The Google corpus

A story on NPR this afternoon made the incredibly slow drive home from Newark in the snow a little more bearable: “Google Books Tracks Cultural Change with Words.” As part of the Google Books project to take over the world … sorry, digitize all books ever written, Google has released an “n-gram viewer“. This is basically a way to search Google’s book collection as a corpus and track trends over time. Both the report and the website are very interesting — although I was amused to note that none of the experts quoted is a linguist (no-one at NPR thought linguists might have something to contribute to a story about, err, words).

So, I thought I’d run a parenting question through the site: apparently my toddler has magically turned into a preschooler (and not a pre-schooler) since he turned 3 last month. I’m not quite sure how that happened, since he definitely still toddles, and he has been and will continue to be pre-school for some time.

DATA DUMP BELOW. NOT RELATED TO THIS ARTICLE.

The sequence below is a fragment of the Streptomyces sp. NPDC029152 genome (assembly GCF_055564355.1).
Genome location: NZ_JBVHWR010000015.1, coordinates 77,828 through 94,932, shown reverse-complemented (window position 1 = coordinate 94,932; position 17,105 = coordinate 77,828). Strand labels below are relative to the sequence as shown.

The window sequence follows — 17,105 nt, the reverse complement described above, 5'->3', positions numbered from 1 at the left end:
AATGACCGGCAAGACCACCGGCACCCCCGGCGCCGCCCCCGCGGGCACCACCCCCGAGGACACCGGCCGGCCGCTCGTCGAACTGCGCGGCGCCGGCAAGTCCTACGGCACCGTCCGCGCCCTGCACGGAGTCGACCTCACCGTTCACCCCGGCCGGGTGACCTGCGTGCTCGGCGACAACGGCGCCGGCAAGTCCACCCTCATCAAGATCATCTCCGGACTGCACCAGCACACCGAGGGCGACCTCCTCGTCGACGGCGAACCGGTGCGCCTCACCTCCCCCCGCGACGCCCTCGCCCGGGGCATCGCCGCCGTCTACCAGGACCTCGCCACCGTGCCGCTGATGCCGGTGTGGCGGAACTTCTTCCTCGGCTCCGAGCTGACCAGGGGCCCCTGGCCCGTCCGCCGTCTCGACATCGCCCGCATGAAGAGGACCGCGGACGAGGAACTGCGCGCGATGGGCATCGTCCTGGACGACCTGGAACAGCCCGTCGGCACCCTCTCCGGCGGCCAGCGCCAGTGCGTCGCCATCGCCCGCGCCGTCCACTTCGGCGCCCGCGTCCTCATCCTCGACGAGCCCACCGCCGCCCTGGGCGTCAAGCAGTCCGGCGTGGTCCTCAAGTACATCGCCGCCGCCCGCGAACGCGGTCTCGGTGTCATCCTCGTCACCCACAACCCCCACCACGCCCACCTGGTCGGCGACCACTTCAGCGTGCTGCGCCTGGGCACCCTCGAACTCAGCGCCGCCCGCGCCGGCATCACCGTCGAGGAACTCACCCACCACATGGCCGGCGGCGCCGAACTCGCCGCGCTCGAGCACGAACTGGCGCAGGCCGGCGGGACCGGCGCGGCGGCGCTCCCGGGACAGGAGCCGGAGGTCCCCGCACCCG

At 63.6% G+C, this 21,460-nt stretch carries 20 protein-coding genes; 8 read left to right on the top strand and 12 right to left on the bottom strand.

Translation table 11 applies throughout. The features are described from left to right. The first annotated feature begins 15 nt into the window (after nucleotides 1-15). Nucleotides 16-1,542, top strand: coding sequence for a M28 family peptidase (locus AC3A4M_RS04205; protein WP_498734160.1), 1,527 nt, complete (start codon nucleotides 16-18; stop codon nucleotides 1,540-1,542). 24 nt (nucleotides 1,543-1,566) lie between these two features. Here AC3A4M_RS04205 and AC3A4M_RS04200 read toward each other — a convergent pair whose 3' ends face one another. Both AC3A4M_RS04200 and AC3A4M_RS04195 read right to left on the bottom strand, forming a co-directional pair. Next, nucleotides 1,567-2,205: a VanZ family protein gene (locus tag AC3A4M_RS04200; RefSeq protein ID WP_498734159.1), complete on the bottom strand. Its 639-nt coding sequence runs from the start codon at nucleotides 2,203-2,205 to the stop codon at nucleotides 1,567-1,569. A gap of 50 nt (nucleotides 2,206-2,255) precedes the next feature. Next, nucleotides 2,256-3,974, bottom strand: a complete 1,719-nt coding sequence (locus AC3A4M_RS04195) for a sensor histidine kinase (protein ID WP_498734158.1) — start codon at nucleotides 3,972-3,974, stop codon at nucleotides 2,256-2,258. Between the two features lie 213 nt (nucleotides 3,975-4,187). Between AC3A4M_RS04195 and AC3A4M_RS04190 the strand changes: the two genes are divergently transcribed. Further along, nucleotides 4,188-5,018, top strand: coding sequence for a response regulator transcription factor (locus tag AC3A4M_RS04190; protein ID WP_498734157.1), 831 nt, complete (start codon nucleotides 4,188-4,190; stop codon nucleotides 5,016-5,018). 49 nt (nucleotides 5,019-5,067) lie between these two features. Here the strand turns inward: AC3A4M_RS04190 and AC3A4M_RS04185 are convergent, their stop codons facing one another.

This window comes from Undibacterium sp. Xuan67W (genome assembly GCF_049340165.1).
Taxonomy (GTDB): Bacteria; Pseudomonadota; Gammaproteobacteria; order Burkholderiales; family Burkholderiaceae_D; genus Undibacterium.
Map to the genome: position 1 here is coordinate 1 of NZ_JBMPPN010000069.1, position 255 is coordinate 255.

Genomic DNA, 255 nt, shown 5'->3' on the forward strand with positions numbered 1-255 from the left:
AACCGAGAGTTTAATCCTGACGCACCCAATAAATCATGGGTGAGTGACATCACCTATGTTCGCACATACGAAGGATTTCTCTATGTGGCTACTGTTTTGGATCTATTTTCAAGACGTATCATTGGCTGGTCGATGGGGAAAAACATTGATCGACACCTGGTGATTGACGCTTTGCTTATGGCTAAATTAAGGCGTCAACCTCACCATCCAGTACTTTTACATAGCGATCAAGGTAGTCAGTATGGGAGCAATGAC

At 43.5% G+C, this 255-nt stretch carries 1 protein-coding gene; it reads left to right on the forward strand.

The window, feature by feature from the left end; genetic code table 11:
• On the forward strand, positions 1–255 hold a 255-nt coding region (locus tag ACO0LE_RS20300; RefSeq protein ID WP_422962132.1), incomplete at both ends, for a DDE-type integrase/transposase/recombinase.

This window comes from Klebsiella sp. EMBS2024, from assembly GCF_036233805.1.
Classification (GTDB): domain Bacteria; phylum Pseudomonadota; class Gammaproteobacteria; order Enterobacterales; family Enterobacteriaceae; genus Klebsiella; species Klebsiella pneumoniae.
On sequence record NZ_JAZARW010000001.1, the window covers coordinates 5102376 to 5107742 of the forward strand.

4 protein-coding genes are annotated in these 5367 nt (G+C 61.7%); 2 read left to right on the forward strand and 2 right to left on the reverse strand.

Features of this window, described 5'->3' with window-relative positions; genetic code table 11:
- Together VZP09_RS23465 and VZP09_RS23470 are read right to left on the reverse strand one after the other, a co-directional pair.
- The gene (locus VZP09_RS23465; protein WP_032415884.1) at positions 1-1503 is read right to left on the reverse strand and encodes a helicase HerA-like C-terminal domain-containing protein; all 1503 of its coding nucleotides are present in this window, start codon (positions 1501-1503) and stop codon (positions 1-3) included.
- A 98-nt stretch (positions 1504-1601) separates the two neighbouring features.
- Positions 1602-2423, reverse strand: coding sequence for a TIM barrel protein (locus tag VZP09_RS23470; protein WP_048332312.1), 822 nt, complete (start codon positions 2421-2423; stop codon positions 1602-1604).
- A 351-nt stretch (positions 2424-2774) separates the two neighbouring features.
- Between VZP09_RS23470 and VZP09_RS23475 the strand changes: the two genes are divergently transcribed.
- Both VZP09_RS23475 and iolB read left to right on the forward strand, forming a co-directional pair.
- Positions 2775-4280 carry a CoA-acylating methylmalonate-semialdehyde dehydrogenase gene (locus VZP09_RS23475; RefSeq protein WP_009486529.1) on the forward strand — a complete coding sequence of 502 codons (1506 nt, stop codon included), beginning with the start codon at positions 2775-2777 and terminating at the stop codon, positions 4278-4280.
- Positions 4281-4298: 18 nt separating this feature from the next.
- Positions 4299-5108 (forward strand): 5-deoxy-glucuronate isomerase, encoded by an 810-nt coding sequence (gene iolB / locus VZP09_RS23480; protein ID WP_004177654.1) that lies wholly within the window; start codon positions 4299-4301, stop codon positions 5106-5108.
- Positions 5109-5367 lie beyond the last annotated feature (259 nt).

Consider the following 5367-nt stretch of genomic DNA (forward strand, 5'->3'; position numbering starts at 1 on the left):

According to this graph, toddler has been around since at least the early 20th century, although its use took off in the 70s. Preschooler only emerged at that time, and its use appears to be waning. Of course, this corpus only contains books, which represent a very limited subset of language use. A very cursory glance at the sample concordance lines confirms my suspicion that preschooler is a much-loved term for parenting books — after all, if you’ve already bought the book on pregnancy, the book on newborns, and the book on toddlers, you’re clearly going to be in the market for a book about the next stage … oh, let’s call ’em preschoolers.

At least I have a new way to while away those long snowy evenings during winter break in Delaware.

(And if you too are the parent of a preschool toddling infant baby, check out Barefoot Books — as sold by the other parent of said three year old.)

Author: Nigel Caplan

Nigel Caplan, Ph.D., is an associate professor at the University of Delaware English Language Institution, as well as a textbook author, consultant, and speaker. Nigel holds a PhD from the University of Delaware, a master's in TESOL from the University of Pennsylvania, and a bachelor's degree from Cambridge University. He is currently director of Project DELITE, a federal grant providing ESL certification to Delaware teachers. He also brews beer.

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